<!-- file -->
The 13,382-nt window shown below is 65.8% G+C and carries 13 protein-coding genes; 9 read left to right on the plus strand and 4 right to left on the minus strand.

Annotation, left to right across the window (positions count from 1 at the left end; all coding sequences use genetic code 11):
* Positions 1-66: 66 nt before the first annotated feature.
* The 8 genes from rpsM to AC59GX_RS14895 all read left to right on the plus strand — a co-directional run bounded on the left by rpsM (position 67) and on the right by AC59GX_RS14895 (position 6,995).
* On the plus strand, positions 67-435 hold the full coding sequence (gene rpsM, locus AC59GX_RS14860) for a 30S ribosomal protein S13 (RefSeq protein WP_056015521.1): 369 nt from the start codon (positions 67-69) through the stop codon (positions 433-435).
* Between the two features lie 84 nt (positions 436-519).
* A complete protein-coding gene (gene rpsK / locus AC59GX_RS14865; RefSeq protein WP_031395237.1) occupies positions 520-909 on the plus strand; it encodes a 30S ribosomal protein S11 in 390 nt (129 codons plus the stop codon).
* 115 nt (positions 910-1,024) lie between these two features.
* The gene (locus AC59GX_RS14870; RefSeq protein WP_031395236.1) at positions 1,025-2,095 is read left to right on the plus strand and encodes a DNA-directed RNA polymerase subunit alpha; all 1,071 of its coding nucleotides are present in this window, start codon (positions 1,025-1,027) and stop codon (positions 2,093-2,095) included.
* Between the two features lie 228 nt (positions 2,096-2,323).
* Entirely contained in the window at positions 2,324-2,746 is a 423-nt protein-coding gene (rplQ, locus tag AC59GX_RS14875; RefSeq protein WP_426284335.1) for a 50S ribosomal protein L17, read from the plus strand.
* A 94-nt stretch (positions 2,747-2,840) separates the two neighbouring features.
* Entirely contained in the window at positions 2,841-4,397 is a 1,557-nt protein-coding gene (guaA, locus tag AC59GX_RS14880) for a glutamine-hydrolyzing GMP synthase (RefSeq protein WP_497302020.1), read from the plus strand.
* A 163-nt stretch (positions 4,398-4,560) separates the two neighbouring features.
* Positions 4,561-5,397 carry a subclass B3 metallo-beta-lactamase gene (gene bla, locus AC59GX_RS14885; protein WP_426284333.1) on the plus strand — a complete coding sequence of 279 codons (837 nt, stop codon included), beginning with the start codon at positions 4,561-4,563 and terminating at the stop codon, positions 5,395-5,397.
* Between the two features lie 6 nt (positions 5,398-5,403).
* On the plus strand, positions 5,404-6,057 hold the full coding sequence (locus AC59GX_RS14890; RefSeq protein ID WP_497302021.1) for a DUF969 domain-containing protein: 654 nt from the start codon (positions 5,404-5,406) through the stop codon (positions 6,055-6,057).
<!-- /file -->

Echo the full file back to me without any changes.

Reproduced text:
The 13,382-nt window shown below is 65.8% G+C and carries 13 protein-coding genes; 9 read left to right on the plus strand and 4 right to left on the minus strand.

Annotation, left to right across the window (positions count from 1 at the left end; all coding sequences use genetic code 11):
* Positions 1-66: 66 nt before the first annotated feature.
* The 8 genes from rpsM to AC59GX_RS14895 all read left to right on the plus strand — a co-directional run bounded on the left by rpsM (position 67) and on the right by AC59GX_RS14895 (position 6,995).
* On the plus strand, positions 67-435 hold the full coding sequence (gene rpsM, locus AC59GX_RS14860) for a 30S ribosomal protein S13 (RefSeq protein WP_056015521.1): 369 nt from the start codon (positions 67-69) through the stop codon (positions 433-435).
* Between the two features lie 84 nt (positions 436-519).
* A complete protein-coding gene (gene rpsK / locus AC59GX_RS14865; RefSeq protein WP_031395237.1) occupies positions 520-909 on the plus strand; it encodes a 30S ribosomal protein S11 in 390 nt (129 codons plus the stop codon).
* 115 nt (positions 910-1,024) lie between these two features.
* The gene (locus AC59GX_RS14870; RefSeq protein WP_031395236.1) at positions 1,025-2,095 is read left to right on the plus strand and encodes a DNA-directed RNA polymerase subunit alpha; all 1,071 of its coding nucleotides are present in this window, start codon (positions 1,025-1,027) and stop codon (positions 2,093-2,095) included.
* Between the two features lie 228 nt (positions 2,096-2,323).
* Entirely contained in the window at positions 2,324-2,746 is a 423-nt protein-coding gene (rplQ, locus tag AC59GX_RS14875; RefSeq protein WP_426284335.1) for a 50S ribosomal protein L17, read from the plus strand.
* A 94-nt stretch (positions 2,747-2,840) separates the two neighbouring features.
* Entirely contained in the window at positions 2,841-4,397 is a 1,557-nt protein-coding gene (guaA, locus tag AC59GX_RS14880) for a glutamine-hydrolyzing GMP synthase (RefSeq protein WP_497302020.1), read from the plus strand.
* A 163-nt stretch (positions 4,398-4,560) separates the two neighbouring features.
* Positions 4,561-5,397 carry a subclass B3 metallo-beta-lactamase gene (gene bla, locus AC59GX_RS14885; protein WP_426284333.1) on the plus strand — a complete coding sequence of 279 codons (837 nt, stop codon included), beginning with the start codon at positions 4,561-4,563 and terminating at the stop codon, positions 5,395-5,397.
* Between the two features lie 6 nt (positions 5,398-5,403).
* On the plus strand, positions 5,404-6,057 hold the full coding sequence (locus AC59GX_RS14890; RefSeq protein ID WP_497302021.1) for a DUF969 domain-containing protein: 654 nt from the start codon (positions 5,404-5,406) through the stop codon (positions 6,055-6,057).